During December 2017, a US Refinery experienced in-service failure of their Sour Water Stripper column. This was an unplanned shutdown, consequently causing other equipment to be shut down, compounding the effect of this outage. The inspection of the column revealed corrosion on the shell between the first and seventh tray. Extensive corrosion was also found behind vertical downcomers.
Refinery experienced in-service failure of their Sour Water Stripper column. During this unplanned shutdown, various sections of the column were cut and replaced. Other areas, found to be below minimum thickness spec, were repaired with weld metal build-up. The refinery also needed a long-term strategy to protect the rest of the exposed shell against sour water corrosion with a corrosion resistant alloy.
IGS was contracted to apply a High-Velocity Thermal Spray (HVTS) Alloy Cladding to prevent further sour water corrosion attack on the column shell. The material applied is a high Nickel Chrome alloy with Molybdenum content for pitting resistance and some trace elements to reduce stress and oxide formation.
The refinery was looking for a robust corrosion resistant alloy which would resist sour water corrosion and facilitate the column’s quick return to service. Welding repair would have required post weld heat treatment. Organic coating application was not feasible as it would have taken days to cure due to low ambient temperatures (50°F / 10°C).
IGS Alloy Cladding was applied utilizing a High-Velocity Thermal Spray (HVTS) process. HVTS exhibits very high bond strength and does not require a bond coat. The bond interface is mechanical and does not create any heat affected zones (HAZ), therefore there is no need for post weld heat treatment.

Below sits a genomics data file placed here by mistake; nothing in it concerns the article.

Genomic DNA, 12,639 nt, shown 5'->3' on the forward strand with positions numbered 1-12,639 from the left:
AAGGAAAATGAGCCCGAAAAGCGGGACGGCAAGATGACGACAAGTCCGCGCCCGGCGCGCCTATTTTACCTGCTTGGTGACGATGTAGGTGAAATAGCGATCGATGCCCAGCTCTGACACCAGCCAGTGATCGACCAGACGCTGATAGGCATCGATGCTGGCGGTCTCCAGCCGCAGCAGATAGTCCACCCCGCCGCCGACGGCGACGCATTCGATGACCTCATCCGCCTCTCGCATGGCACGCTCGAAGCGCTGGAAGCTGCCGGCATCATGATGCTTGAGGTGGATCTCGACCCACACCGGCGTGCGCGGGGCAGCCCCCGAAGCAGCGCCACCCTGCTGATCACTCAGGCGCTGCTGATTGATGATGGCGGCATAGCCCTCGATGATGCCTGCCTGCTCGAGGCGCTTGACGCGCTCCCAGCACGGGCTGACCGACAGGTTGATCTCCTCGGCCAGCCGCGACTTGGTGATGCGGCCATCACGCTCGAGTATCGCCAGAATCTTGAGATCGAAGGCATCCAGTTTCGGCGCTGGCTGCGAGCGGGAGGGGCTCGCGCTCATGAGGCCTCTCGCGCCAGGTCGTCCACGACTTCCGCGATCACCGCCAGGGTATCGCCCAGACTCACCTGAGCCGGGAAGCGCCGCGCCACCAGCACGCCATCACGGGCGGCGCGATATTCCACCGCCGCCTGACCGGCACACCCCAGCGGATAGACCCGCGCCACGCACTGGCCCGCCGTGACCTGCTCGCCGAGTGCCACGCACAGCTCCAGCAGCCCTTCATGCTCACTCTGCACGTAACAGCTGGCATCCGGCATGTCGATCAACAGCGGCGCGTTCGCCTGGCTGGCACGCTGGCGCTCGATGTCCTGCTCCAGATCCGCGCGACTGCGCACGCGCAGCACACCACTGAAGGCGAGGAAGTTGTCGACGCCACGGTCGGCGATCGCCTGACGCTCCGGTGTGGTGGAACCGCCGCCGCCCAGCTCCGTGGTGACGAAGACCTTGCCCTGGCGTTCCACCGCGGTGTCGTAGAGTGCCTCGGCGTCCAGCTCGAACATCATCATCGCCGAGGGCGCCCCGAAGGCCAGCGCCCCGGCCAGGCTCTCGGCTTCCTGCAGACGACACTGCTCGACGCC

1003ft² (93m²) area of the sour water stripper column was protected in 2 ½ days in 5 shifts. The project was executed in accordance with the IGS Safety Program. Safety is Integrated Global Services’ first and highest priority. IGS performed work per the approved QCP/ITP on a 24hr basis by having a dayshift and nightshift crew on site.
The scope area started from Tray 7 (Chimney tray) up to Tray 1, including the dome, two manways and an 8” nozzle in the elliptical head. Other areas included downcomers, obstructions, and tray rings. The total area protected with a corrosion resistant alloy was 1003ft² (93m²). Operators performed grit blasting and cladding activities for five twelve-hour shifts in the unit during dayshift and nightshift.
Hydrogen flux monitoring inspection has since been completed to verify the performance of HVTS protection. All readings were found to be acceptable, within IGS recommendations, and did not indicate any signs of corrosion.
The HVTS cladding was found to be in as-sprayed condition. There was no sign of defects, blisters, cracks, or spalling. During the inspection, close attention was paid to the areas behind the down comers as well as the weld buildup sections. These areas were all in good condition and within thickness specification.
IGS stops corrosion mechanisms such as pitting, crevice corrosion, flow enhanced corrosion and general corrosion loss in amine vessels, knockout drums, crude desalters and other process vessels, towers, and columns. We use High Velocity Thermal Spray (HVTS) applied Alloy Cladding of high nobility Corrosion Resistant Alloys (CRAs) in-situ to protect existing columns during turnarounds.
Since 2001, IGS has protected ~100 of amine units for upstream and downstream operations, internally cladding more than 3000 m² of steel. HVTS is faster than welding, with no heat affected zones and no need for PWHT.
Unlike organic coating systems, HVTS metal claddings are robust, long-term and durable with high mechanical toughness, abrasion resistance and wide service temperature and pressure ranges, resistant to vessel steam-out and cleaning processes. We utilize our equipment and technology to apply corrosion resistant alloys almost anywhere in the world.
IGS carefully controls and monitors our application standards through strict QA/QC protocols. IGS generates an electronic thickness record on a defined reference grid across the clad area. This record is used for future inspection and verification of the internal cladding integrity. We have also developed inspection technologies for external, on-line verification of the cladding condition.